frenchfeature

News In Focus: A Look At This Week’s Most Interesting Stories

France: Paris suffered six coordinated terrorist attacks in one night. More than 125 lives were lost and over 350 people were wounded.

At one scene, gunmen burst into the Bataclan concert hall in the middle of a show, shooting indiscriminately at the crowd for several minutes, killing 89 spectators, and taking the rest hostage until the police stormed the building.

President François Hollande declared a state of emergency and announced the closure of France’s borders. All schools, museums, libraries, town halls, gyms, and markets have been closed.

The Islamic State (ISIS) has claimed responsibility for the attacks in retaliation for France’s involvement in allied airstrikes against ISIS.

ISIS said that the attacks in the French capital was “just the beginning of the storm,” and warned that, “France and all nations following its path know that they will continue to be at the top of the target list for the Islamic State…”

In a statement, US President Barack Obama said, “This is an attack not just on Paris, it’s an attack not just on the people of France, but this is an attack on all of humanity and the universal values that we share.”

Here’s video of President Hollande speaking to his nation right after the attacks:

BBC has a page devoted to live updates. For the latest on this tragedy, please visit: http://www.bbc.com/news/live/world-europe-34825270

***

Myanmar: Burmese opposition politician and 1991 Nobel Peace Prize winner Aung San Suu Kyi led her National League for Democracy (NLD) to a decisive victory in the country’s election on Tuesday.

The government’s election commission announced the NLD party had won 348 of the 664 seats in the lower and upper house of parliament.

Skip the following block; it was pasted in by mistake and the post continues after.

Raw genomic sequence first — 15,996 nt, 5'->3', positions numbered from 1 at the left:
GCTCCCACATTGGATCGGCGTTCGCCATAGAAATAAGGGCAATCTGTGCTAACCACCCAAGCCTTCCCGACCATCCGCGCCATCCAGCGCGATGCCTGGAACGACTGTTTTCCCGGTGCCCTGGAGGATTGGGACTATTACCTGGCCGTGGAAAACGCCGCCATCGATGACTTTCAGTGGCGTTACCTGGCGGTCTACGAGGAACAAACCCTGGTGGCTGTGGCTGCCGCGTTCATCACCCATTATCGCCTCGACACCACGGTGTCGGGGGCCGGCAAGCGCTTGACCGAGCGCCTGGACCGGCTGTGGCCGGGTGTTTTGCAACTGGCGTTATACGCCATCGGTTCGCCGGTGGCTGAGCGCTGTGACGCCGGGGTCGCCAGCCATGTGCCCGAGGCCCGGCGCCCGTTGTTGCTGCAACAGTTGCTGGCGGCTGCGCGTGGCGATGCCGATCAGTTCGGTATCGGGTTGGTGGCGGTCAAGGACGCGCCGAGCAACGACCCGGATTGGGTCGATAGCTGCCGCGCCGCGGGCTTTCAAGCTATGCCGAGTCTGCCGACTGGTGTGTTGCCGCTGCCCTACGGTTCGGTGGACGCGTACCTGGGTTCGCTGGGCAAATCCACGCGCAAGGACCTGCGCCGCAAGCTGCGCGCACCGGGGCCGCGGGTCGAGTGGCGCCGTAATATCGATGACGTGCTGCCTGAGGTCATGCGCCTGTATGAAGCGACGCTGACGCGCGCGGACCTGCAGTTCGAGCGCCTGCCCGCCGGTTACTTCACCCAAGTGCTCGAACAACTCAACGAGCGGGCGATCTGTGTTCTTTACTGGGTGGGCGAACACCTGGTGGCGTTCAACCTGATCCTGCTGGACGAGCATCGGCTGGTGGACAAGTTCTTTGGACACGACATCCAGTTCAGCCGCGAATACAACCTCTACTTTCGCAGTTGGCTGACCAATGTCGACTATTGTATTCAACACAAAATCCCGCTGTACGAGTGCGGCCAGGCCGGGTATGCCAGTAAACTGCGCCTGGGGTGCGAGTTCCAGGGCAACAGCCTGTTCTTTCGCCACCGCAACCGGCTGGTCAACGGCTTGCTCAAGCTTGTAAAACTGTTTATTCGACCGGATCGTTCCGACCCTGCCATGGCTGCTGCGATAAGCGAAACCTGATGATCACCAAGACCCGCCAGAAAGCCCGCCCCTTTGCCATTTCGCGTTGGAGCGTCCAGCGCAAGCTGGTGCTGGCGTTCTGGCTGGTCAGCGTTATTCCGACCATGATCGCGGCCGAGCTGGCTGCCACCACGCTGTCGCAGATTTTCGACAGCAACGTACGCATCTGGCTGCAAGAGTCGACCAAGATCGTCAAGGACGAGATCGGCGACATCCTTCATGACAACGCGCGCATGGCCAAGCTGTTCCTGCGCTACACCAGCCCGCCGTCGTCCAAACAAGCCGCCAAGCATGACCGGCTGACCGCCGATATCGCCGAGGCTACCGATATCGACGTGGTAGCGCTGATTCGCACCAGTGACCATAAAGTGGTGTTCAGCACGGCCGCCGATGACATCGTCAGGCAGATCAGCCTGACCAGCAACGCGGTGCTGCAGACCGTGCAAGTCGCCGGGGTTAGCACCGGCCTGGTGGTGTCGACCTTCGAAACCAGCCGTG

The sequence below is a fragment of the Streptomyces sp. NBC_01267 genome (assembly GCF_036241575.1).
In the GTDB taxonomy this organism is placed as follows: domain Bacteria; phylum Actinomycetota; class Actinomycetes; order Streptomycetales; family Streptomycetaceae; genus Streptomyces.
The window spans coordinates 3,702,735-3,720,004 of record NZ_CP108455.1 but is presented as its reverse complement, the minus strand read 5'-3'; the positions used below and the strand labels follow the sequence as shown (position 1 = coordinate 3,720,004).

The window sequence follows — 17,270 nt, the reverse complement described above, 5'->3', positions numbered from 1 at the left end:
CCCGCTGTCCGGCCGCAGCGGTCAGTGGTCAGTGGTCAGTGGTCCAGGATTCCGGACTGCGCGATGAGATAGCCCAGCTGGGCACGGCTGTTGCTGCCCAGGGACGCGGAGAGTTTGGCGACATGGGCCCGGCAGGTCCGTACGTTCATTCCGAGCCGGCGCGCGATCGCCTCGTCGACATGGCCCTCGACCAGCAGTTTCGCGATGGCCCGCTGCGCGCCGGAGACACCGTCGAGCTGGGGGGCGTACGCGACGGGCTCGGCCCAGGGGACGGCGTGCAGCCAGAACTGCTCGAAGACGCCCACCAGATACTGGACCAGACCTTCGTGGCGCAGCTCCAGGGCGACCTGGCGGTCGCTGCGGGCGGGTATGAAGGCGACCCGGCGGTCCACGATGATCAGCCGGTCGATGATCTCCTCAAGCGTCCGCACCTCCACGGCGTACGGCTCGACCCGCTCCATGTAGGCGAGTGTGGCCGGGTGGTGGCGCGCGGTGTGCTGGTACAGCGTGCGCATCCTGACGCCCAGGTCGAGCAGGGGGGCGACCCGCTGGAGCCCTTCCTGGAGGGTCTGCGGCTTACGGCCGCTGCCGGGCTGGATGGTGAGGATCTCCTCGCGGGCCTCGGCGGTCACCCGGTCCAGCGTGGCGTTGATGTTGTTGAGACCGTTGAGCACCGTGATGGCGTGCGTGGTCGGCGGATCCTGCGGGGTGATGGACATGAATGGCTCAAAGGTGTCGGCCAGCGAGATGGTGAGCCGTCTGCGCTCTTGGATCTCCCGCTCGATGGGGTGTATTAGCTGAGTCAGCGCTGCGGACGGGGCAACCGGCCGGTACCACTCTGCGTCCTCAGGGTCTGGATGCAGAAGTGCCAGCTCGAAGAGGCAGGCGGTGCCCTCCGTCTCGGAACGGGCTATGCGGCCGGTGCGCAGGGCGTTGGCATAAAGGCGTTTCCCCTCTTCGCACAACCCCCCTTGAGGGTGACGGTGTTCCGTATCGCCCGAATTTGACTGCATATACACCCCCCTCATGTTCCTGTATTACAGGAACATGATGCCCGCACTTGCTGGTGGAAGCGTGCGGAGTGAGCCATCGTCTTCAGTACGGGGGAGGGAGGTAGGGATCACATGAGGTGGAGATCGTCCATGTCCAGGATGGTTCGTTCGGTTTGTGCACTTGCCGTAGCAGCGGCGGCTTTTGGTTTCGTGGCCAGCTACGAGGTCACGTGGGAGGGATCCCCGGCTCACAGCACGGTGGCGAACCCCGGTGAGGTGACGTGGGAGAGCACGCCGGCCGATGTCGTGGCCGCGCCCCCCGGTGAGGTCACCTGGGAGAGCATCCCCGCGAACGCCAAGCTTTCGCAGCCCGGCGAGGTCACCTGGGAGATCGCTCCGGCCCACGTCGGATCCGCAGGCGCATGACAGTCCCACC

NLD’s victory over the ruling Union Solidarity and Development Party (USDP) enables the party to form Myanmar’s first democratically elected government, and ends the dominance by the military since the early 1960s.

Despite the hard won majority in the parliament, NLP leader Aung San Suu Kyi cannot assume Myanmar’s presidency according to the current constitution.

But the constitutional sanction has not deterred the Nobel laureate who has vowed to govern from “above the presiden[cy].”

PBS NewsHour produced the following story about the road to democracy:

***

Business: Sony has decided to kill its Betamax next March.

Betamax was Sony’s cutting edge video recording and reproducing technology four decades ago. At its peak in 1984, Sony shipped some 50 million units of Betamax video cassettes.

Since then, its popularity declined as JVC’s more bulky but much cheaper VHS tapes began to dominate the market.

Sony stopped selling its Betamax video recorder in 2002, after having sold more than 18 million Betamax videotape recorders globally.

What average consumers may not know is, long after VHS tapes disappeared from shop shelves, through the rise and fall of video CD and DVD, and the emergence of latest streaming technologies, Betamax tapes have been in continuous production all these years, all for a bunch of die hard loyalists.

Here’s a great video by the “Engineer Guy” about how Betamax lost the recording wars:

***

Lifestyle: Starbucks’ eye-catching red Christmas cups fail to excite customers this year.

It has been customary for Starbucks stores to switch to holiday-themed coffee cups during Christmas since 1997. These festival cups had featured designs of snowflakes, ornaments, reindeer, and other symbols that are associated with Christmas.

This year Starbucks used plain red cups bearing the company’s icon without any holiday images.

Critics, including U.S. presidential candidate Donald Trump, blame the global coffee chain for wiping out important Christmas messages from the design.

But Starbucks explains that the featureless design is intended to encourage customers to “create their own stories” on the cups’ blank canvases.

American comedienne Ellen DeGeneres gives us her take on the controversy:

***

Aviation: Japan’s heavy industry giant Mitsubishi succeeds in prototyping the country’s first commercial passenger jet since the 64-seat YS-11 entered service 50 years ago.

Mitsubishi has a proven track record of developing planes, having manufactured the legendary Zero fighter during the Second World War.

The Mitsubishi Regional Jet MRJ90 passed its 90-minute maiden flight test after lifting off from the Nagoya airport on Wednesday.

The 35-meter (115 feet) two-engine aircraft — which cost $47 million to build and $1.7 billion to develop — can accommodate about 80 passengers.

The birth of MRJ90 revives Japan’s ambition to rebuild an aircraft industry dismantled after WWII.

Deliveries of the commercial passenger aircraft are expected to begin in 2017.

Here’s footage of the MRJ90’s first test flight:

***

Have a story that you’d like us to cover or review? Contact NewsWhistle’s Tony Church at Tony@NewsWhistle.com

***

Lead-In Art Courtesy of Areuna 16 / Shutterstock.com